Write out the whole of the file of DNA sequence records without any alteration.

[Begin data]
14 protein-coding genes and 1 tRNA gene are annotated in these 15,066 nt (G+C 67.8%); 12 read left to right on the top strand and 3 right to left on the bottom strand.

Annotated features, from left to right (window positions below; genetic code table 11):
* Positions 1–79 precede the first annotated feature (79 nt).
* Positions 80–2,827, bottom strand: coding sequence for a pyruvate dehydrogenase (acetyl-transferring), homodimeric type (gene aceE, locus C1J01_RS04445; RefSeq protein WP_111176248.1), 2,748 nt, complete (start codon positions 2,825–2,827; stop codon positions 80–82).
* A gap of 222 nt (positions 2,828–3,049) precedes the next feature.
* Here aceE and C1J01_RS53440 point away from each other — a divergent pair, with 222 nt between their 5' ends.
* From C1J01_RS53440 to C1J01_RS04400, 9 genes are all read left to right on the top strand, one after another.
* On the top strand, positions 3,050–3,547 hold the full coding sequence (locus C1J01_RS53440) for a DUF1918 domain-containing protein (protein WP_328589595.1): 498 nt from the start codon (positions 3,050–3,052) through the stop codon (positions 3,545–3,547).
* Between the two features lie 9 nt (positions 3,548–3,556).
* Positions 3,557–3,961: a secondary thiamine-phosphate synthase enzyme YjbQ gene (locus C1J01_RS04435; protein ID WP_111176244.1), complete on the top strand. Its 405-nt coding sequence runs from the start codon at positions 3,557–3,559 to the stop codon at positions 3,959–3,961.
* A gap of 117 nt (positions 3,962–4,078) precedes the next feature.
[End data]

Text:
14 protein-coding genes and 1 tRNA gene are annotated in these 15,066 nt (G+C 67.8%); 12 read left to right on the top strand and 3 right to left on the bottom strand.

Annotated features, from left to right (window positions below; genetic code table 11):
* Positions 1–79 precede the first annotated feature (79 nt).
* Positions 80–2,827, bottom strand: coding sequence for a pyruvate dehydrogenase (acetyl-transferring), homodimeric type (gene aceE, locus C1J01_RS04445; RefSeq protein WP_111176248.1), 2,748 nt, complete (start codon positions 2,825–2,827; stop codon positions 80–82).
* A gap of 222 nt (positions 2,828–3,049) precedes the next feature.
* Here aceE and C1J01_RS53440 point away from each other — a divergent pair, with 222 nt between their 5' ends.
* From C1J01_RS53440 to C1J01_RS04400, 9 genes are all read left to right on the top strand, one after another.
* On the top strand, positions 3,050–3,547 hold the full coding sequence (locus C1J01_RS53440) for a DUF1918 domain-containing protein (protein WP_328589595.1): 498 nt from the start codon (positions 3,050–3,052) through the stop codon (positions 3,545–3,547).
* Between the two features lie 9 nt (positions 3,548–3,556).
* Positions 3,557–3,961: a secondary thiamine-phosphate synthase enzyme YjbQ gene (locus C1J01_RS04435; protein ID WP_111176244.1), complete on the top strand. Its 405-nt coding sequence runs from the start codon at positions 3,557–3,559 to the stop codon at positions 3,959–3,961.
* A gap of 117 nt (positions 3,962–4,078) precedes the next feature.